Friday, February 29, 2008


Sea Ice

I flew to Barrow on Wednesday to meet a friend from New Orleans who is leading some meetings at my church. Over the five and a half years that I have lived in Atqasuk a few of my family members have visited me here, but this was the first time that a friend had dared to venture above the Arctic Circle. Needless to say, I was pretty excited! I'm not usually a big fan of air travel, but this flight to Barrow was something I was looking forward to.

If connected on a map, the villages of Atqasuk, Wainwright, and Barrow form a geographical triangle which is the regular flight pattern of the airlines servicing our area. So my flight to Barrow began with a leg to Wainwright some seventy miles away. Flying low, we were graced with sightings of several small herds of caribou and, at one point, we saw a few that appeared to be running away from something. Passengers on the other side of the plane said that a wolf was chasing them. I missed the wolf, but the caribou were really fun to see, running full-stride, almost in unison...very different from their usual quiet grazing.

Wainwright is a coastal village, so much of that final leg of the trip toward Barrow was spent flying along the edge of the Arctic Ocean. The patterns of drifted snow and cracking sea ice were mesmerizing. My photos, taken through an ice-fogged window, don't do justice to the artistry of the wind and the cold.

Although I'm not crazy about flying, I have to admit, that the view from the air is often an inspiration. The advantage of a little elevation affects perspective as nothing else can. The seemingly haphazard arrangement of snowdrifts can be painfully jarring when experienced from the seat of a snow machine, but from the air the obvious pattern makes perfect sense. Arctic wind spends most of the winter cutting and carving, shifting and moulding, piles of frozen moisture. The final product is difficult to fully appreciate from the ground.

As I trudge up and down those challenging drifts that comprise my daily walk, I want to remember, I need to remember, that elevated view and appreciate the coherent beauty of a seemingly haphazard landscape that can only be understood one step at a time.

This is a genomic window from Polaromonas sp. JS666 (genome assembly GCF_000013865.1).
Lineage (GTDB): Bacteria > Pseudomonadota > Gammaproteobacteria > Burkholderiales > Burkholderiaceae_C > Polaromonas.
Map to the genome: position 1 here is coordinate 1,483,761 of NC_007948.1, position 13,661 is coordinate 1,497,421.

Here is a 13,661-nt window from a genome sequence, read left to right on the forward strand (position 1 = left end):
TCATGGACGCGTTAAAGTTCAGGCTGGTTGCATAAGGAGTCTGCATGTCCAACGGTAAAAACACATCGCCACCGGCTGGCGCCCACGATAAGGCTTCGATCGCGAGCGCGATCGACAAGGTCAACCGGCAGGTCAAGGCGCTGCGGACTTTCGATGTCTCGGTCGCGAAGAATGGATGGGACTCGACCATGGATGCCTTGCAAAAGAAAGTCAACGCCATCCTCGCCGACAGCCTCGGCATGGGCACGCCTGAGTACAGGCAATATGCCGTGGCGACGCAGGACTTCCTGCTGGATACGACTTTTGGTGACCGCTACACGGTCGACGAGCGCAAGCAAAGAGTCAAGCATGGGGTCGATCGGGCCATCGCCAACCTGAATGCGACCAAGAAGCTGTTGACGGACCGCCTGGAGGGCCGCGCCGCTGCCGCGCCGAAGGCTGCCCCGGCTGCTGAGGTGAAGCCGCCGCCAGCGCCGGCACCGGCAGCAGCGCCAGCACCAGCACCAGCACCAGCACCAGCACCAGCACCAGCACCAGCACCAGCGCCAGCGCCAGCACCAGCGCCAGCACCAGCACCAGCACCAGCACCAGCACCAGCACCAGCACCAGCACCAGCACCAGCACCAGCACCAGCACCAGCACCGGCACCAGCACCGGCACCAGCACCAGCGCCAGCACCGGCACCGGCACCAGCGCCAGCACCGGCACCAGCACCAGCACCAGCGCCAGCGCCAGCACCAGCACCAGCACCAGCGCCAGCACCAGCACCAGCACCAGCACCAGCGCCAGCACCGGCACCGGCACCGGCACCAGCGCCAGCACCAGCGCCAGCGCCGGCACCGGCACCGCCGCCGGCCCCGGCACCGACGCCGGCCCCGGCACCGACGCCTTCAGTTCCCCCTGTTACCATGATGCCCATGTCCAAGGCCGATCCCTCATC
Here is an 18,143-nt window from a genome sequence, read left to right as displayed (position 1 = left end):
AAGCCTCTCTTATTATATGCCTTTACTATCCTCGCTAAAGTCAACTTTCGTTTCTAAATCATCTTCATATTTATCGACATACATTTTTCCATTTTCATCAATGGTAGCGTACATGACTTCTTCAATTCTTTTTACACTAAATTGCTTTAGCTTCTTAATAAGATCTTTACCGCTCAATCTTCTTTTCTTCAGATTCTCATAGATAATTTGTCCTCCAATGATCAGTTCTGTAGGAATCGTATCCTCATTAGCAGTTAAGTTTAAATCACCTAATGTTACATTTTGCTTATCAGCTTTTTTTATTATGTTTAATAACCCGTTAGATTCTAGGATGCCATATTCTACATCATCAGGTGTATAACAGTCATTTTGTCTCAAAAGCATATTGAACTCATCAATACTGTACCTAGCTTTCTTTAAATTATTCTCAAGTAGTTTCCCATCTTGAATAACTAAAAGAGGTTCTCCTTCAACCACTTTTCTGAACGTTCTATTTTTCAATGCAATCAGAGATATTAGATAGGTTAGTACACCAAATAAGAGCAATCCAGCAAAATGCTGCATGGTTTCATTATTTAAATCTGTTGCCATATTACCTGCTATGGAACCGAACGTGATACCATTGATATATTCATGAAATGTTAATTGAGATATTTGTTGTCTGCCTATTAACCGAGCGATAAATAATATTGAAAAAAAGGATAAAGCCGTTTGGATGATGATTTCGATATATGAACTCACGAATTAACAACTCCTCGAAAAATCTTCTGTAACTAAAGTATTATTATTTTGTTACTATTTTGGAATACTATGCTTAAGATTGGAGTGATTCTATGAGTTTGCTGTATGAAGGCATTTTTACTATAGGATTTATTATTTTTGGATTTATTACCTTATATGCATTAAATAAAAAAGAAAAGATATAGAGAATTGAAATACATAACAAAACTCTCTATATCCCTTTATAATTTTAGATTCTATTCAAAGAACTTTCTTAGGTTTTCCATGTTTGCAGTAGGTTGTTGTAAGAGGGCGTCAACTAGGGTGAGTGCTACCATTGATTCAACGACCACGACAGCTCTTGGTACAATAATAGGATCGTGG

Another view of the sea ice...

Sea ice on Arctic Ocean

Fuzzy view over my pilot's shoulder...

Sorry so get the idea. :)

Approaching Barrow...

Approaching Barrow...

Almost there...

Almost there...

A smooth landing at the end of a smooth flight...can't complain about that!

Aaaah! A smooth flight and a smooth landing!

Uneventful favorite kind!

My faithful chariot


Steve said...

Hi, Kimberlee. Those were fun pictures to see from the airplane, and I like seeing the plane itself, too. I hope you and your visiting friend have a great time.

The idea of elevation is full of so much symbolic usefulness. I have wanted, for some time, to write about the therapeutic properties, but haven't, yet. But the big point has to do with the cool fact that another word for elevation is 'relief'! It can be no coincidence that so many people like to hike in the mountains.

Thanks for sharing your mind-opening thoughts.

Kimberlee said...

Thank you, Steve, for those kind words! I'm really glad that you picked up on what I was trying to say! :) I was pretty tired when I wrote the entry and wasn't sure I was actually communicating what was in my heart.

Thanks, too, for sharing your thoughts about elevation and "relief." I hadn't thought of that and it's certainly a very rich connection. If you ever do write something about this subject I hope you'll let me know. I'd love to hear more!

Jo said...

What gorgeous pictures and such a beautiful reflection... very meaningful and so true.
I'm glad you had some time to enjoy a dear friend!

Kimberlee said...

Thanks, Jo. I'm so glad you liked the pictures and could relate to my thoughts about elevation. Having a visitor has been such a treat! I'll probably share more about that soon. Thanks for stopping by!

Floridacracker said...

I've been catching up, reading your most recent posts and marveling at that Alaskan landscape.
Thanks for sharing your thoughts and your part of the world.

Kimberlee said...

Hi there, FC! Thanks for stopping by! I have to return the comment that you made. When I remember living in the South, the inconvenience and irritation of heat and humidity usually color my memories, but your blog reminds me of the beautiful and interesting aspects of that for sharing your part of the world! It's an exchange I really enjoy.